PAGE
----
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If you have a bunch of particles to render, using different shaders and/or render states, that have some level of transparency, the naive solution of sorting all particles by depth can be extremely inefficient since it is likely to turn a few large batch draw calls into a multitude of smaller batch calls which have expensive render state switches between those draw calls.

I know of a few ways to help fake things such as sorting particle batches by their emitter location, or using something like additive blending, which gives the same result regardless of draw order.

I also know there are some techniques out there to attempt order independent transparency, often being an approximation, requiring a (sometimes unbounded) amount of memory, or some combination thereof.

Does anyone know any pragmatic solutions (fast/low extra memory requirements/absolute correctness not required) for dealing with this situation?

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First option should be to make all particles able to go through the same pipeline. Perhaps with an uber shader. That way you can batch them all.

Positive ieee floating point numbers can be sorted like unsigned integer. And there are O(n) algorithms to sort those for example radix sort.

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  • $\begingroup$ Also you can get near n, or atleast less than n log n, with bucket sort and it is trivial to do. Even better if you begin with a BSP/occ-tree you can even get it to be less than N as you get cameara occlusion culling for free. $\endgroup$ – joojaa Sep 15 '17 at 13:03
  • $\begingroup$ BSP and octrees are kinda overrated for real-time graphics work. All the pointer chasing required is detrimental for cache performance. $\endgroup$ – ratchet freak Sep 15 '17 at 13:13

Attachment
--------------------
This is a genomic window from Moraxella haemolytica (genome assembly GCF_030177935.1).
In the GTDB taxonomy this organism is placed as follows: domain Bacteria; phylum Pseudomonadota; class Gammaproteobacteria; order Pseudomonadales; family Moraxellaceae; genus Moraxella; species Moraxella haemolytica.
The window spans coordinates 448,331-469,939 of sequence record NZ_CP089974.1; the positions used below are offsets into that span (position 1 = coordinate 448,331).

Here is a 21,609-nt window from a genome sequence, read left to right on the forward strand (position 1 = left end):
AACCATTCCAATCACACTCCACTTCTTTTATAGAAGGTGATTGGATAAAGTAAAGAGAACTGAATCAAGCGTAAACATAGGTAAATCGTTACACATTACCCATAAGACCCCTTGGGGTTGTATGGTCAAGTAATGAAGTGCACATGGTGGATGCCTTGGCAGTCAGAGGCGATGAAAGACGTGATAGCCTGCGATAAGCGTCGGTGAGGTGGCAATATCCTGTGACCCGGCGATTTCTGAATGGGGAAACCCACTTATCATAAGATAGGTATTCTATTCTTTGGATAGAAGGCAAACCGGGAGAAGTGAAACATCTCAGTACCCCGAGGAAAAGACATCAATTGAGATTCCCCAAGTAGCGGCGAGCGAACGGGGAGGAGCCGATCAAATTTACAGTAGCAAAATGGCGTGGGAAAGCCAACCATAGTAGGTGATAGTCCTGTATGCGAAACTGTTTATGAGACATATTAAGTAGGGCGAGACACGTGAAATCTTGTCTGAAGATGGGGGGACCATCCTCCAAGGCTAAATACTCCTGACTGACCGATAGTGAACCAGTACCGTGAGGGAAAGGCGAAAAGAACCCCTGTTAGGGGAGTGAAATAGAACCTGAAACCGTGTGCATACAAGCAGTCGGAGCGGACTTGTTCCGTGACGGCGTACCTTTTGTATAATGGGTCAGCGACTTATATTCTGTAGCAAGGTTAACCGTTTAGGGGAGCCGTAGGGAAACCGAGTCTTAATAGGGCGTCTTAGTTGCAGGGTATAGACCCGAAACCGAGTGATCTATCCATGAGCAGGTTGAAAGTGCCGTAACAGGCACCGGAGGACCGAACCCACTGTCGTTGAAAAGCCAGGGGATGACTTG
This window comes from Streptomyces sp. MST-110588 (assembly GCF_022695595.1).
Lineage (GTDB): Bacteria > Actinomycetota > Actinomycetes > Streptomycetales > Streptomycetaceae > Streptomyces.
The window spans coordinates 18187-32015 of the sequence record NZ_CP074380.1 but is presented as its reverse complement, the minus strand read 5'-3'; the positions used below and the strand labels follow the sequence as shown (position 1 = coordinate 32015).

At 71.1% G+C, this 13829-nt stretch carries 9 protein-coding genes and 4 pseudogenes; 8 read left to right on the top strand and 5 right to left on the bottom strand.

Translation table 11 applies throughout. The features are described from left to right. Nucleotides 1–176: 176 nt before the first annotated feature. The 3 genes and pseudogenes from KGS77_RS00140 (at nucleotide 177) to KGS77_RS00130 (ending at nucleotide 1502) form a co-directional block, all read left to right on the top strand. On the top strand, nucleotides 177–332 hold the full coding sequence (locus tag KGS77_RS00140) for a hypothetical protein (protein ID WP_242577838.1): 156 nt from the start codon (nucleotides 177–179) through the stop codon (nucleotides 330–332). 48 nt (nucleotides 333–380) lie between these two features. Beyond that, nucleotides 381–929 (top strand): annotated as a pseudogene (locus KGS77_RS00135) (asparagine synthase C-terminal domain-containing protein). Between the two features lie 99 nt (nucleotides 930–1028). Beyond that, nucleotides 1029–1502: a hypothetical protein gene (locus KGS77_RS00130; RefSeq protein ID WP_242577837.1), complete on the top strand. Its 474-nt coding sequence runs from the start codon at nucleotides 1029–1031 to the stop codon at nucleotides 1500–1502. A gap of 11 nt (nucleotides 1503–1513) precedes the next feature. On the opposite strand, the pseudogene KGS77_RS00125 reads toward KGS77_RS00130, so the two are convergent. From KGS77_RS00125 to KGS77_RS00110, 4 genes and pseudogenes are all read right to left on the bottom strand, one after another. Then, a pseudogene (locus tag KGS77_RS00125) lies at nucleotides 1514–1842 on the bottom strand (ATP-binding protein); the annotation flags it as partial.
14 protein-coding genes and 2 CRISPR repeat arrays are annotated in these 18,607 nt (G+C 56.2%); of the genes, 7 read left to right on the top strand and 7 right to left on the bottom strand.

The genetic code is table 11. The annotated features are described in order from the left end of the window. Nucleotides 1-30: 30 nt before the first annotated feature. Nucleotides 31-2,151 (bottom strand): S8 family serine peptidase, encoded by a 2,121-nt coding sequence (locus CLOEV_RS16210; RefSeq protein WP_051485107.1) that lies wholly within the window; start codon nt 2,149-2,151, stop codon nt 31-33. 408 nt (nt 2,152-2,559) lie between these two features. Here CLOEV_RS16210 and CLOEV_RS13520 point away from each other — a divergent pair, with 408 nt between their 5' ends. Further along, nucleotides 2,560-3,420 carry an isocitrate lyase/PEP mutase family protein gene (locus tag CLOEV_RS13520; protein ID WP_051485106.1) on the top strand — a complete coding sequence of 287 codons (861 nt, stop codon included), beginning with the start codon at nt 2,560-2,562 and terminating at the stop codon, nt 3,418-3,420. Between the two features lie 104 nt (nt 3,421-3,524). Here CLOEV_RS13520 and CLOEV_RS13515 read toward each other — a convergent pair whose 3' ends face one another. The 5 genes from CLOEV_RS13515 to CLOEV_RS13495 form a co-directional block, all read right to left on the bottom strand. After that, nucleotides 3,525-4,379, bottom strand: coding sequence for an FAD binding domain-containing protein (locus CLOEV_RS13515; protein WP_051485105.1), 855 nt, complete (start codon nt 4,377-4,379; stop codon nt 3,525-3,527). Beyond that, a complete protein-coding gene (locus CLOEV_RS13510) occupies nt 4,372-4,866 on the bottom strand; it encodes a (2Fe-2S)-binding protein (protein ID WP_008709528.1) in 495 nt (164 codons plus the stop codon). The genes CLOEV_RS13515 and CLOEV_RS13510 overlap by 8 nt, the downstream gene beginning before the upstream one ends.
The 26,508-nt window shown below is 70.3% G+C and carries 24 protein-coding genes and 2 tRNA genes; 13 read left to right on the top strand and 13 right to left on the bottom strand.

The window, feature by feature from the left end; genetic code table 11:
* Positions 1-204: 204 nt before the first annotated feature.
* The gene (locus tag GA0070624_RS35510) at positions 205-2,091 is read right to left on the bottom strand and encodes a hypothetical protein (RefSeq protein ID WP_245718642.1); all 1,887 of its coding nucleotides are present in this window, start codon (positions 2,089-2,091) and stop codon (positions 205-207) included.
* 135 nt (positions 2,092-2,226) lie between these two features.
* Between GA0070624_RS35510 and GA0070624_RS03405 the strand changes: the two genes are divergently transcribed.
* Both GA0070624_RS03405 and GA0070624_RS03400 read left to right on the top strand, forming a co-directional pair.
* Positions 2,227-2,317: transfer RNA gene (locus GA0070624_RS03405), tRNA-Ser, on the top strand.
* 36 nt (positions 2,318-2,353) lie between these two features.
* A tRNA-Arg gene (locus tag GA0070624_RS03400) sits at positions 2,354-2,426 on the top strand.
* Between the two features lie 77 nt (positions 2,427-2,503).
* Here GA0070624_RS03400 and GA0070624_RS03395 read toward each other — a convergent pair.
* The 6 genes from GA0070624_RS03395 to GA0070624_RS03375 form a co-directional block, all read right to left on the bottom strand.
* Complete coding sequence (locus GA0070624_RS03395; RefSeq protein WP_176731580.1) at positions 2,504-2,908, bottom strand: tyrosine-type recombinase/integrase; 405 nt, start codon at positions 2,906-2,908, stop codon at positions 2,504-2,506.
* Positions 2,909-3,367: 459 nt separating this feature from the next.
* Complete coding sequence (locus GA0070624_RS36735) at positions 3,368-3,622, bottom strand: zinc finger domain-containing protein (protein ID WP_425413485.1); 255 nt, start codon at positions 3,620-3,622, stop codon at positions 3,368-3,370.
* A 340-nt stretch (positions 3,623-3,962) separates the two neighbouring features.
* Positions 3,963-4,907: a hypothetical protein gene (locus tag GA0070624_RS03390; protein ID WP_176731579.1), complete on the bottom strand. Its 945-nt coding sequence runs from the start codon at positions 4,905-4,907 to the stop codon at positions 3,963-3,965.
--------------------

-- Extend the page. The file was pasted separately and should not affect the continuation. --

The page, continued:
• $\begingroup$ Not necceserily if your buckets are bigish then you divide the work, but still have the benfits of lists with very few jumps $\endgroup$ – joojaa Sep 15 '17 at 13:25
  • $\begingroup$ For me, the "ubershader" is the magic sauce here and is a good point. Thanks! $\endgroup$ – Alan Wolfe Sep 15 '17 at 13:42
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    $\begingroup$ If you have a huge amount of particles you can also sort them on the GPU with a compute shader using bitonic sort. It's n log n (i think) but parallelized so super fast. There's a working implementation in the old DirectX 2010 SDK. $\endgroup$ – russ Sep 16 '17 at 11:54
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Sort the particles by Z each rendering cycle using an algorithm such as bubble sort which is good when element changes position in small steps. If the perspective does not change much the errors would be few enough over time to be unnoticable. The technique is easy to configure between quality and performance dependning on the target platform by adjusting how much sorting is performed each cycle.

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